”Public Charge” Rule Would Disrupt Safety-Net Access for Some Immigrants

Tuesday, June 5, 2018
”Public Charge” Rule Would Disrupt Safety-Net Access for Some Immigrants

The Trump administration has signaled its plans to significantly alter the rule on eligibility of applicants for permanent residency and applicants intending to immigrate to the US by redefining “public charge” determinations related to the use of public benefits. This would make it harder to enter the country and reduce access to a broad range of health and human service safety-net programs for immigrants already living here, including US citizen children.

The Department of Homeland Security (DHS) is developing a proposed regulation to change the requirements for ensuring that foreign nationals coming to the US do not become dependent on public assistance. In drafts of the proposed regulationthat were leaked to the media this year, DHS would require a more expansive list of public benefits to be considered when immigration officials determine whether an applicant is likely to become dependent on public benefits, and thus whether they are allowed to enter the country or to change their immigration status.

This proposal is currently under review at the Office of Management and Budget (OMB). After the proposal’s expected publication in July, the public will have an opportunity to comment on the proposal, and DHS must consider those comments before finalizing the regulation. It’s possible that the proposed regulation may never be published, it could be changed in response to public comments, litigation could block the final regulation from implementation, or Congress could amend the immigration law and create a new interpretation and regulations. For now, however, this is where DHS is heading.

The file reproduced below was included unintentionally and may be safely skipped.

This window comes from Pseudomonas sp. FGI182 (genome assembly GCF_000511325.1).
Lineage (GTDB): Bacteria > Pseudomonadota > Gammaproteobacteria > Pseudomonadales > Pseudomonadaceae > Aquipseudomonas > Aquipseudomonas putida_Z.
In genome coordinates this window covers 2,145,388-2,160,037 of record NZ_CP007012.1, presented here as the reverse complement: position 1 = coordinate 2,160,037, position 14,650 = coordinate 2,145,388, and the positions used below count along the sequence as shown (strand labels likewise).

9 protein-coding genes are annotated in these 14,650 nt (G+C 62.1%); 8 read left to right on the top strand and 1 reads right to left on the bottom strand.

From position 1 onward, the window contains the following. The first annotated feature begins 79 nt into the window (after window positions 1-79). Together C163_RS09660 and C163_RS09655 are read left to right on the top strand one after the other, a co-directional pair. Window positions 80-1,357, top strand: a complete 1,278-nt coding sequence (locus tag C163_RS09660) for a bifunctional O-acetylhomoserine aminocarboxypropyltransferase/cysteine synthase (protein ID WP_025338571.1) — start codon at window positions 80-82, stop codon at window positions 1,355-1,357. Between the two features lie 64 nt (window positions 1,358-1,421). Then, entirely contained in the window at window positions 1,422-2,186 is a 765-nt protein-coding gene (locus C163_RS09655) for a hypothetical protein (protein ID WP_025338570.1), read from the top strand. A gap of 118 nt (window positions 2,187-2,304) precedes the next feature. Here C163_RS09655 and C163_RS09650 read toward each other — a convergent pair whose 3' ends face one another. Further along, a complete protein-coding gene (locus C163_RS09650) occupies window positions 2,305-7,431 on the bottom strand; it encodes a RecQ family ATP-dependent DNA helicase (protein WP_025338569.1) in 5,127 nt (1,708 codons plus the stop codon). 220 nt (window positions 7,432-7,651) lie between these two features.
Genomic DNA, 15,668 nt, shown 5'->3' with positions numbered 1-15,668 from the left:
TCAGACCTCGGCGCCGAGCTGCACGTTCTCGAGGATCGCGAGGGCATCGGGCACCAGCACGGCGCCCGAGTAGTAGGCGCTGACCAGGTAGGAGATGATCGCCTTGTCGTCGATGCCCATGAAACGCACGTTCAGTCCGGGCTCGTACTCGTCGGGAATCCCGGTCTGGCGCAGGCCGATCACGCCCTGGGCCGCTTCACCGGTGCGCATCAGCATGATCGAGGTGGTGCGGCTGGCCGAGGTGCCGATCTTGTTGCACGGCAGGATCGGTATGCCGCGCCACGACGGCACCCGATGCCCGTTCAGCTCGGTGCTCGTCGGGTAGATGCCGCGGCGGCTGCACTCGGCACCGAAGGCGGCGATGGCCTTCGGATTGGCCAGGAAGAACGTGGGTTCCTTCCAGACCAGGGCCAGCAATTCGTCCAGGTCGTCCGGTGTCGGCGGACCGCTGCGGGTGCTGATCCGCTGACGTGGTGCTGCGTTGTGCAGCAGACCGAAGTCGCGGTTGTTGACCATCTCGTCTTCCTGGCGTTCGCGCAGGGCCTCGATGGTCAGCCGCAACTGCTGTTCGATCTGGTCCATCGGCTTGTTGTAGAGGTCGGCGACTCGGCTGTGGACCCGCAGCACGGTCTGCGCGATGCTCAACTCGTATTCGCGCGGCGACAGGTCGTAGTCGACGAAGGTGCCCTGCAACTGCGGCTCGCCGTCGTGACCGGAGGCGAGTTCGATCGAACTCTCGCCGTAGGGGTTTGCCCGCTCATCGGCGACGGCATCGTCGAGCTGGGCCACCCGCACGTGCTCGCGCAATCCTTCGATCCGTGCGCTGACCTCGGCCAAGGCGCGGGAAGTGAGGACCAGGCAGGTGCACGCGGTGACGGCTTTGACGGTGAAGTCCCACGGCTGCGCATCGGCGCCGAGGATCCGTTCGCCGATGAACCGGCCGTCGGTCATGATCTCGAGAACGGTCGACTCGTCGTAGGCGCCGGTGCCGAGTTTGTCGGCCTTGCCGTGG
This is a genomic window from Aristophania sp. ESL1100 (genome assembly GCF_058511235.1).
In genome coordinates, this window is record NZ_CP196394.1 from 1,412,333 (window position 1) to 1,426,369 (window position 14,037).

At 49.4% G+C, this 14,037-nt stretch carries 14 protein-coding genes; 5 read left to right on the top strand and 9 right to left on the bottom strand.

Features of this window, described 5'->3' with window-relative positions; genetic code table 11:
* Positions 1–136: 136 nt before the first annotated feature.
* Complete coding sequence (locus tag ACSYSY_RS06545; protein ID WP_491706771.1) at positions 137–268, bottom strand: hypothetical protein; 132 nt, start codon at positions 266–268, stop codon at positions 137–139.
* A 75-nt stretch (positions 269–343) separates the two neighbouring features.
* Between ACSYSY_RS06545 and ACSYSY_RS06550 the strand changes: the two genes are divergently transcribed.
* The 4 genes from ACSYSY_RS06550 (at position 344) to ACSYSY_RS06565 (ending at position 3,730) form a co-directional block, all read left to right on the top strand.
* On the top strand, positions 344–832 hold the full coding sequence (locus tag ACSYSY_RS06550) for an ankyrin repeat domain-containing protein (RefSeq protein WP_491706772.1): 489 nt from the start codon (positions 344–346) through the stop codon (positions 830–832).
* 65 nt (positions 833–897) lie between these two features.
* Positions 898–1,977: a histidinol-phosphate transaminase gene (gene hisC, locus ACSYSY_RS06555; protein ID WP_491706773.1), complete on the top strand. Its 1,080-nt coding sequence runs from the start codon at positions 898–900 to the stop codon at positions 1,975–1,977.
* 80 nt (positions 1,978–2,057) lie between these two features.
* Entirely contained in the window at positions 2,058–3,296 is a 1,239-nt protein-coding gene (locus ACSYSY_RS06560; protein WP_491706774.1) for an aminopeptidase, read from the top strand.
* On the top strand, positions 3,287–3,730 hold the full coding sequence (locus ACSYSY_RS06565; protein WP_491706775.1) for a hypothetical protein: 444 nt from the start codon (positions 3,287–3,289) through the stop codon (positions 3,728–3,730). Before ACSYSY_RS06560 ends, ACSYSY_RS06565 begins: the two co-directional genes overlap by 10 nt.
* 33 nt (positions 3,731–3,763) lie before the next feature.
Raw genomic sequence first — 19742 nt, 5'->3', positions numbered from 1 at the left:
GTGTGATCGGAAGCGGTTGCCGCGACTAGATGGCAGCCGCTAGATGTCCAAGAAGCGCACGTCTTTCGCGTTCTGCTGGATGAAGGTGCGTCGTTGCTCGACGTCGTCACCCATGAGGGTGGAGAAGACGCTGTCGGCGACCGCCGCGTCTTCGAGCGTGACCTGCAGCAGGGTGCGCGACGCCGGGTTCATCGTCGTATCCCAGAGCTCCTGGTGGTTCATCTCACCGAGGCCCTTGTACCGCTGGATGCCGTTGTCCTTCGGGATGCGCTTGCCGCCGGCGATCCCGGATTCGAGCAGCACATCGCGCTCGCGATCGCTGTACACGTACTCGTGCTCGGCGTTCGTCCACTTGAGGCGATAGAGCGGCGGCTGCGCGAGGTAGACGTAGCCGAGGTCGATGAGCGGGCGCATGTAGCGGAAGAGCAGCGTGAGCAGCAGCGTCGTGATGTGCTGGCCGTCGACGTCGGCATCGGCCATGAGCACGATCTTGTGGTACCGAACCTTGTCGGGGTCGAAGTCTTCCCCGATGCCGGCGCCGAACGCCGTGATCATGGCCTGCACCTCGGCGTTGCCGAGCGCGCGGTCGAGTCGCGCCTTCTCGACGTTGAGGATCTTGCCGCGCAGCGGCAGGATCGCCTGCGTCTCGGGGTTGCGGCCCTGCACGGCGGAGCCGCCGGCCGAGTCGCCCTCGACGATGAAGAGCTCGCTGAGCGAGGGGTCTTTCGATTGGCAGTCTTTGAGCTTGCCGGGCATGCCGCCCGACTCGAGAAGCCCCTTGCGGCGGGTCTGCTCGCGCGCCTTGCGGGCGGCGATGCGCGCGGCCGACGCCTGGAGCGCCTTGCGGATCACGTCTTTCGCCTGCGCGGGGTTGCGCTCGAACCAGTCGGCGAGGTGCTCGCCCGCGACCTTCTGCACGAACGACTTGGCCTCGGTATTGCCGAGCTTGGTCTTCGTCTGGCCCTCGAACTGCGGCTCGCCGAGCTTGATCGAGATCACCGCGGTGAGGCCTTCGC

To advance the intended changes that the Department of Homeland Security is seeking, the draft regulation would alter two key definitions — “public charge” and “public benefit” — and would add a weighted system to guide how benefits are considered. Financial wealth would be weighted as positive, while use of most services, including health and human service benefits, would be  weighted as negative.


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